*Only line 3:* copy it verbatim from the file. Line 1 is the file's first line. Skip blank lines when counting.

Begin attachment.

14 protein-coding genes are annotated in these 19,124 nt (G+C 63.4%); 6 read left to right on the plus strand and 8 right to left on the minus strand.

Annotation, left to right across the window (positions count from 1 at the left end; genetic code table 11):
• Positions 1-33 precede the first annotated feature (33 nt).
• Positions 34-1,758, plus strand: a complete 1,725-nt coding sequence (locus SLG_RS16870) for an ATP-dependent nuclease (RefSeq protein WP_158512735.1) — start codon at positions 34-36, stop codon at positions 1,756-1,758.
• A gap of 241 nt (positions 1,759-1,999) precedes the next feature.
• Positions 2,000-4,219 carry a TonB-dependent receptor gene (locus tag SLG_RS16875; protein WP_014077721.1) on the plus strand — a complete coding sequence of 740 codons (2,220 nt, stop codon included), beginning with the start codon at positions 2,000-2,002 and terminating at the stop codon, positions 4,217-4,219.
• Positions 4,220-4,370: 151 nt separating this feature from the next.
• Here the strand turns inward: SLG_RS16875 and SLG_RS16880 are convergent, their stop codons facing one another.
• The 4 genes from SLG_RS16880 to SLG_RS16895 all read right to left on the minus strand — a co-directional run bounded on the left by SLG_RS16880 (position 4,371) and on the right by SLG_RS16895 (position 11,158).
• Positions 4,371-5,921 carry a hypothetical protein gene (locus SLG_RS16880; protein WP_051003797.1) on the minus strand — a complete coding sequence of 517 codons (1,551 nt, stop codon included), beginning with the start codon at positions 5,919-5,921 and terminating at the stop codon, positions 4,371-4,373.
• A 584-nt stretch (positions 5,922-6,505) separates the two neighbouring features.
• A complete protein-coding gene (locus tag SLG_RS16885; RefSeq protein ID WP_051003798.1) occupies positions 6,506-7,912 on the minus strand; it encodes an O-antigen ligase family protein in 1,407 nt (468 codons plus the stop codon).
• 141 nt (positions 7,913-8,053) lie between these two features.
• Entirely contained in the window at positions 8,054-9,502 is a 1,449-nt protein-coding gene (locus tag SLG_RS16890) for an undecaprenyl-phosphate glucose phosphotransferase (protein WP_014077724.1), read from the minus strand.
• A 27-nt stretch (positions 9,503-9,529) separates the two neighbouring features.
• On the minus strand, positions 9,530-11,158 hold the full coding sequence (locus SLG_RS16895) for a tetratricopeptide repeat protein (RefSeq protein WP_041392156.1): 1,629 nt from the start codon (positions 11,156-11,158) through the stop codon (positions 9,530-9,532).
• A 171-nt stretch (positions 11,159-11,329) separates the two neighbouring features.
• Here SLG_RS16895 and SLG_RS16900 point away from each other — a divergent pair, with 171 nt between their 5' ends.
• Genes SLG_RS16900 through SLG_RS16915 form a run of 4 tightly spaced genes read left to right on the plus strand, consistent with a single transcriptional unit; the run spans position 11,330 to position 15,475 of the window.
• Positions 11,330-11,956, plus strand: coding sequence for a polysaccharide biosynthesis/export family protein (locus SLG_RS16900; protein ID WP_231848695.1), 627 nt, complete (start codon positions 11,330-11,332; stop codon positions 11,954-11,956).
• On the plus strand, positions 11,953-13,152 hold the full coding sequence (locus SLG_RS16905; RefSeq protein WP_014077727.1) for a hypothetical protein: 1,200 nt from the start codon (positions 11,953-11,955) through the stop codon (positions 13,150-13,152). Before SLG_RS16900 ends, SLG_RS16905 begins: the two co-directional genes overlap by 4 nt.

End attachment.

• Positions 1-33 precede the first annotated feature (33 nt).